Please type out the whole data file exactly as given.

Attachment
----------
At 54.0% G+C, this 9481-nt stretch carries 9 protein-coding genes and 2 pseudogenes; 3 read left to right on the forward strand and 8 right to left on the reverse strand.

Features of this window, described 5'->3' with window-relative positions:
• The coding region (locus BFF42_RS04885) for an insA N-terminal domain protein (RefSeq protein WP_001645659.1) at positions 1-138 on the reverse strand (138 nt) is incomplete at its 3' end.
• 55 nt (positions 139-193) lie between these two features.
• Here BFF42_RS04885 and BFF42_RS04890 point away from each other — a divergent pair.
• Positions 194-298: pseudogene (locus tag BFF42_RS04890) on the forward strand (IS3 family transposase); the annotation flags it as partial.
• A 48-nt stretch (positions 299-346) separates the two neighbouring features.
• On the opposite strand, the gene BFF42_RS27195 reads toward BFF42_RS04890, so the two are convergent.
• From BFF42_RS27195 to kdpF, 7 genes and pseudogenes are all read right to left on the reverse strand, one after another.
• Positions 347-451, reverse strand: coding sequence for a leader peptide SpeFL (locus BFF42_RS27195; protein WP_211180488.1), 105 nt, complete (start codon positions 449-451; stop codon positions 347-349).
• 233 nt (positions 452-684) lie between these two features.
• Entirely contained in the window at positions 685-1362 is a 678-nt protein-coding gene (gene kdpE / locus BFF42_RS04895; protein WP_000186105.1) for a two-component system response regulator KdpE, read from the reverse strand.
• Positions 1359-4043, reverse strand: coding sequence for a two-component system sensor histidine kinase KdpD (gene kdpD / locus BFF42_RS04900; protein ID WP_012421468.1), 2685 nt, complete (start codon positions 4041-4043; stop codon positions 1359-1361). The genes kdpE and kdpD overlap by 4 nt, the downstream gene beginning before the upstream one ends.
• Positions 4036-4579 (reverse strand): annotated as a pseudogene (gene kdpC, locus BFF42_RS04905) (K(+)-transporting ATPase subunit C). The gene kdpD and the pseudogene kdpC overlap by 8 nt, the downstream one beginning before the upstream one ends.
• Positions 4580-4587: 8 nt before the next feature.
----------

At 54.0% G+C, this 9481-nt stretch carries 9 protein-coding genes and 2 pseudogenes; 3 read left to right on the forward strand and 8 right to left on the reverse strand.

Features of this window, described 5'->3' with window-relative positions:
• The coding region (locus BFF42_RS04885) for an insA N-terminal domain protein (RefSeq protein WP_001645659.1) at positions 1-138 on the reverse strand (138 nt) is incomplete at its 3' end.
• 55 nt (positions 139-193) lie between these two features.
• Here BFF42_RS04885 and BFF42_RS04890 point away from each other — a divergent pair.
• Positions 194-298: pseudogene (locus tag BFF42_RS04890) on the forward strand (IS3 family transposase); the annotation flags it as partial.
• A 48-nt stretch (positions 299-346) separates the two neighbouring features.
• On the opposite strand, the gene BFF42_RS27195 reads toward BFF42_RS04890, so the two are convergent.
• From BFF42_RS27195 to kdpF, 7 genes and pseudogenes are all read right to left on the reverse strand, one after another.
• Positions 347-451, reverse strand: coding sequence for a leader peptide SpeFL (locus BFF42_RS27195; protein WP_211180488.1), 105 nt, complete (start codon positions 449-451; stop codon positions 347-349).
• 233 nt (positions 452-684) lie between these two features.
• Entirely contained in the window at positions 685-1362 is a 678-nt protein-coding gene (gene kdpE / locus BFF42_RS04895; protein WP_000186105.1) for a two-component system response regulator KdpE, read from the reverse strand.
• Positions 1359-4043, reverse strand: coding sequence for a two-component system sensor histidine kinase KdpD (gene kdpD / locus BFF42_RS04900; protein ID WP_012421468.1), 2685 nt, complete (start codon positions 4041-4043; stop codon positions 1359-1361). The genes kdpE and kdpD overlap by 4 nt, the downstream gene beginning before the upstream one ends.
• Positions 4036-4579 (reverse strand): annotated as a pseudogene (gene kdpC, locus BFF42_RS04905) (K(+)-transporting ATPase subunit C). The gene kdpD and the pseudogene kdpC overlap by 8 nt, the downstream one beginning before the upstream one ends.
• Positions 4580-4587: 8 nt before the next feature.